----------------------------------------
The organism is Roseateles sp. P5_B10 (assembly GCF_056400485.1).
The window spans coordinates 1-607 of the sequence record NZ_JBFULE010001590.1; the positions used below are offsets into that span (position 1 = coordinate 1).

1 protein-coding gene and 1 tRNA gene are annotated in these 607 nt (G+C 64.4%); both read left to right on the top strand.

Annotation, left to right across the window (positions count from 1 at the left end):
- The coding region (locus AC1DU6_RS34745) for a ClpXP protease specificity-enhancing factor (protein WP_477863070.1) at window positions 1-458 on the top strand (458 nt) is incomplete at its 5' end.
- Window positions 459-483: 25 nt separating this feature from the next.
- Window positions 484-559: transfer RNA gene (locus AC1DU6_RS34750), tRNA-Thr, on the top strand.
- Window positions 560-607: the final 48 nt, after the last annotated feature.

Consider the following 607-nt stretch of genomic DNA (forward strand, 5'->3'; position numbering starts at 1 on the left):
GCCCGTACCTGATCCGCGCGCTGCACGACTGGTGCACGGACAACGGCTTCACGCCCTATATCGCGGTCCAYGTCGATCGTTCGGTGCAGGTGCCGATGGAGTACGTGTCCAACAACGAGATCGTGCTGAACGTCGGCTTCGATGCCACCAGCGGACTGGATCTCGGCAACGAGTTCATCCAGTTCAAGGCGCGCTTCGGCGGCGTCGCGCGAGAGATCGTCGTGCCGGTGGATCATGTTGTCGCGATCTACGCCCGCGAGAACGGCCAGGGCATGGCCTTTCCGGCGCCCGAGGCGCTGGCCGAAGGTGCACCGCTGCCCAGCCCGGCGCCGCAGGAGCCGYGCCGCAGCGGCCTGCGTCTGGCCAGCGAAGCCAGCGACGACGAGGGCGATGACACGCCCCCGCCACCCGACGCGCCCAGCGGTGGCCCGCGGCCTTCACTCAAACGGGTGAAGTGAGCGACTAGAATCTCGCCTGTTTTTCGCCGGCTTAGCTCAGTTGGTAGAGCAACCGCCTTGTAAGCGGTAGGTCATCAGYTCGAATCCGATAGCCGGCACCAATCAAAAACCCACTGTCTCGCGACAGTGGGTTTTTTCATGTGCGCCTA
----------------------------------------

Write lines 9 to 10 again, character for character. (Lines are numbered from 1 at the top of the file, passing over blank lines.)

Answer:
Consider the following 607-nt stretch of genomic DNA (forward strand, 5'->3'; position numbering starts at 1 on the left):
GCCCGTACCTGATCCGCGCGCTGCACGACTGGTGCACGGACAACGGCTTCACGCCCTATATCGCGGTCCAYGTCGATCGTTCGGTGCAGGTGCCGATGGAGTACGTGTCCAACAACGAGATCGTGCTGAACGTCGGCTTCGATGCCACCAGCGGACTGGATCTCGGCAACGAGTTCATCCAGTTCAAGGCGCGCTTCGGCGGCGTCGCGCGAGAGATCGTCGTGCCGGTGGATCATGTTGTCGCGATCTACGCCCGCGAGAACGGCCAGGGCATGGCCTTTCCGGCGCCCGAGGCGCTGGCCGAAGGTGCACCGCTGCCCAGCCCGGCGCCGCAGGAGCCGYGCCGCAGCGGCCTGCGTCTGGCCAGCGAAGCCAGCGACGACGAGGGCGATGACACGCCCCCGCCACCCGACGCGCCCAGCGGTGGCCCGCGGCCTTCACTCAAACGGGTGAAGTGAGCGACTAGAATCTCGCCTGTTTTTCGCCGGCTTAGCTCAGTTGGTAGAGCAACCGCCTTGTAAGCGGTAGGTCATCAGYTCGAATCCGATAGCCGGCACCAATCAAAAACCCACTGTCTCGCGACAGTGGGTTTTTTCATGTGCGCCTA